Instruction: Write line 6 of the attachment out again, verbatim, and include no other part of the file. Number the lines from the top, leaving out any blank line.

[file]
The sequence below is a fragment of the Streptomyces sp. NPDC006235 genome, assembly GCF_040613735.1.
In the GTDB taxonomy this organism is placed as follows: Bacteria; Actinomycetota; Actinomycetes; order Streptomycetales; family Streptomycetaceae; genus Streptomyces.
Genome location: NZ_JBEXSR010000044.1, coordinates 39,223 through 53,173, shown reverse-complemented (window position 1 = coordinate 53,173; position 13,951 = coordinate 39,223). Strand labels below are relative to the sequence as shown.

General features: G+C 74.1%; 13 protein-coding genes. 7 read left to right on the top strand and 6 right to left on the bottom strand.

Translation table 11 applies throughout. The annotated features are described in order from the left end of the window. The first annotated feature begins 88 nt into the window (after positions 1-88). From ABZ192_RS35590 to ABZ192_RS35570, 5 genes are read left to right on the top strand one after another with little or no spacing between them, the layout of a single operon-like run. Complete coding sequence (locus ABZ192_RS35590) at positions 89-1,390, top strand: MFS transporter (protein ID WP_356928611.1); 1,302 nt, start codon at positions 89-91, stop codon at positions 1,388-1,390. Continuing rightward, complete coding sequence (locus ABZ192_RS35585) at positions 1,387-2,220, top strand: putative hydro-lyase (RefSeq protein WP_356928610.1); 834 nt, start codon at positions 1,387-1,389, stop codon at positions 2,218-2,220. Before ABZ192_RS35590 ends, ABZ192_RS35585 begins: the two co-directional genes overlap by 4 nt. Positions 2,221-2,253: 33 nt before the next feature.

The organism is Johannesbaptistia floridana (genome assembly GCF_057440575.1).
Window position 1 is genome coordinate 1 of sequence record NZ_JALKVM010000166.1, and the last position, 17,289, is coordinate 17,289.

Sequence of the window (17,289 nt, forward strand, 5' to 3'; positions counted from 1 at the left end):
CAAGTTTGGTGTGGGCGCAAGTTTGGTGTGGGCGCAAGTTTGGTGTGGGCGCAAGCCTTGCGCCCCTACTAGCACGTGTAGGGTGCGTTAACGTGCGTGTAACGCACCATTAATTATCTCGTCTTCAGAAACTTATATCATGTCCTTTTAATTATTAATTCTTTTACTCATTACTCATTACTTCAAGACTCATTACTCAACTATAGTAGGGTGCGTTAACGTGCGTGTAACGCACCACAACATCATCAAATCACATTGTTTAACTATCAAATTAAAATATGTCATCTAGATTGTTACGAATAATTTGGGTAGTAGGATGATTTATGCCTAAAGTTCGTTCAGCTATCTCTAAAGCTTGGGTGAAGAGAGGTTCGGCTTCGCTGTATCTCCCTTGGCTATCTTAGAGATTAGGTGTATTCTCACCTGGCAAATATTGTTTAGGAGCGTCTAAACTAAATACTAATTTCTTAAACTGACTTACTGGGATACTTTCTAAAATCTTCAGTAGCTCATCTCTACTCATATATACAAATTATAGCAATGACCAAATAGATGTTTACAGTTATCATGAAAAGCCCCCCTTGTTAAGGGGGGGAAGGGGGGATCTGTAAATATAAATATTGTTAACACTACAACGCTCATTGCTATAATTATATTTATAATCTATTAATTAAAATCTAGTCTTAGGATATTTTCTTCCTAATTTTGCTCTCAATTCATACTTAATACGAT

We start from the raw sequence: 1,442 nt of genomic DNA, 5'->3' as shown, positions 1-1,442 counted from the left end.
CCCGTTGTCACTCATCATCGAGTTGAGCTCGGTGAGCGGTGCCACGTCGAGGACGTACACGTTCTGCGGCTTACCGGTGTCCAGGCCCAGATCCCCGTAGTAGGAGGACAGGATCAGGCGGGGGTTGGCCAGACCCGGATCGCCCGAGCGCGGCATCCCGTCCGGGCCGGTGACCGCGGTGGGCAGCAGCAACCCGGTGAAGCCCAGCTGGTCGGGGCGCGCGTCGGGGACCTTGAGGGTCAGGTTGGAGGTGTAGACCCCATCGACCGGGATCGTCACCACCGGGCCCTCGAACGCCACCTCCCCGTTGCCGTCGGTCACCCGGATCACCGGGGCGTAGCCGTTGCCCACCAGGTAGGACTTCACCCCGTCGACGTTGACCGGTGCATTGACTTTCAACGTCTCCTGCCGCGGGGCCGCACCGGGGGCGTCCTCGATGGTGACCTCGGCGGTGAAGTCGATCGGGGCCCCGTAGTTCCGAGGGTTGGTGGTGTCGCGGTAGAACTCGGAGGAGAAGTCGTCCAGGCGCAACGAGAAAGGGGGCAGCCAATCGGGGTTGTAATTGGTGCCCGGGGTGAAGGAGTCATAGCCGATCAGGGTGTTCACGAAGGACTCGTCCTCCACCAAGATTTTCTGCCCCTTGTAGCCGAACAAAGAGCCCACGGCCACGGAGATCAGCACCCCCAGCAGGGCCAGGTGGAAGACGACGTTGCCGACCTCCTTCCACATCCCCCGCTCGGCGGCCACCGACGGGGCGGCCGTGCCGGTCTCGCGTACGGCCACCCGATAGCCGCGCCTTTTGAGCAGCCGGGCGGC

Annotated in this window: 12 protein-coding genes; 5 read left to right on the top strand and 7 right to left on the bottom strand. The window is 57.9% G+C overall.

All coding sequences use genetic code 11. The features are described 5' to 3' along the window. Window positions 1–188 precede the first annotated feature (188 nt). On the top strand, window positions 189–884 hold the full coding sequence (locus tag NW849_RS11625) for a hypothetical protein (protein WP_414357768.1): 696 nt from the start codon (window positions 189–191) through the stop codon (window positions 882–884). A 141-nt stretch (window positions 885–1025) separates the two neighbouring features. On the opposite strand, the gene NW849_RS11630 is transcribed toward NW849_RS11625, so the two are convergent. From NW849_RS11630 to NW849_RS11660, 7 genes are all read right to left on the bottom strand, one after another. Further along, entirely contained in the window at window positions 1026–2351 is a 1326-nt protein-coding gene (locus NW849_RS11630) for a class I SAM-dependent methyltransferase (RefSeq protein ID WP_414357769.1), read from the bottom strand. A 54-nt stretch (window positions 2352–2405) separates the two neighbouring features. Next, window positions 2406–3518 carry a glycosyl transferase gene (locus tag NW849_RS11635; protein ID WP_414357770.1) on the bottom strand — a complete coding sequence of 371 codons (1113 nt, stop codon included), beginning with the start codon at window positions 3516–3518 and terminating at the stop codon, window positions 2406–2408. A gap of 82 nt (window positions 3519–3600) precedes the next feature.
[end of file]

The organism is Johannesbaptistia floridana (genome assembly GCF_057440575.1).